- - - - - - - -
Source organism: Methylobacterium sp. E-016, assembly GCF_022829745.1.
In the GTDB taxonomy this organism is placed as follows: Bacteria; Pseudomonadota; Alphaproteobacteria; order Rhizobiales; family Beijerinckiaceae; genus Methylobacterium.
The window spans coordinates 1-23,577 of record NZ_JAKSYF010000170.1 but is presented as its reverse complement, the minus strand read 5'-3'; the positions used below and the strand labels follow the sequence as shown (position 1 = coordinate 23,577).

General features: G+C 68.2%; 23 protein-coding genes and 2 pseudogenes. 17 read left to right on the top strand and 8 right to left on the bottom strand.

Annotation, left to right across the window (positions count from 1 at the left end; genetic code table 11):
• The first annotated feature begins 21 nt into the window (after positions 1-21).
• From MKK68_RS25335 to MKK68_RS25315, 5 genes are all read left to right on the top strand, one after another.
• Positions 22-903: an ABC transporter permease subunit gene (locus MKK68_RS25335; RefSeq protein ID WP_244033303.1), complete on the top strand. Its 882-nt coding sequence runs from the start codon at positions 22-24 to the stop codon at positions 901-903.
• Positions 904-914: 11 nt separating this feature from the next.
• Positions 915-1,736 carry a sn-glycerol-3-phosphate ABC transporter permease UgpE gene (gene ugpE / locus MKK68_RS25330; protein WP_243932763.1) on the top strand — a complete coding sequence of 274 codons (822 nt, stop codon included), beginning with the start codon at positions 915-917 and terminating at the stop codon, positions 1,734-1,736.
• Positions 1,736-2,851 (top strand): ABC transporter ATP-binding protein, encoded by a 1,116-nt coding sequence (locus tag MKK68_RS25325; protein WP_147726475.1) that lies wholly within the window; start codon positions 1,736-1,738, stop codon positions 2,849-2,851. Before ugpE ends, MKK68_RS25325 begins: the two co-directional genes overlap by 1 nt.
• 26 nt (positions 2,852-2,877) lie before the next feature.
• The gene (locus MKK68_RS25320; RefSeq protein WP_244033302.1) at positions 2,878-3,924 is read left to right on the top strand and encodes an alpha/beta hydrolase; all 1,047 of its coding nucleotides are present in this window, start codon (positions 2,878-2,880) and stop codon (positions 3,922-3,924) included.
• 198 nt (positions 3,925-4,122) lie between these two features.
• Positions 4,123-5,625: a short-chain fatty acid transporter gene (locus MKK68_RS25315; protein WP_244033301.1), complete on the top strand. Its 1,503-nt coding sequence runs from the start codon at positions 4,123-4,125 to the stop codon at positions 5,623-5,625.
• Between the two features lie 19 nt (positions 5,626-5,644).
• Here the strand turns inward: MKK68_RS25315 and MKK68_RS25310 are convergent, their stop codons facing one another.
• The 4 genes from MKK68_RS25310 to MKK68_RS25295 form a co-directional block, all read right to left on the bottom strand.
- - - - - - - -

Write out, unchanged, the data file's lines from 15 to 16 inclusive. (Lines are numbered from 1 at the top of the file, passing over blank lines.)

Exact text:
• Positions 4,123-5,625: a short-chain fatty acid transporter gene (locus MKK68_RS25315; protein WP_244033301.1), complete on the top strand. Its 1,503-nt coding sequence runs from the start codon at positions 4,123-4,125 to the stop codon at positions 5,623-5,625.
• Between the two features lie 19 nt (positions 5,626-5,644).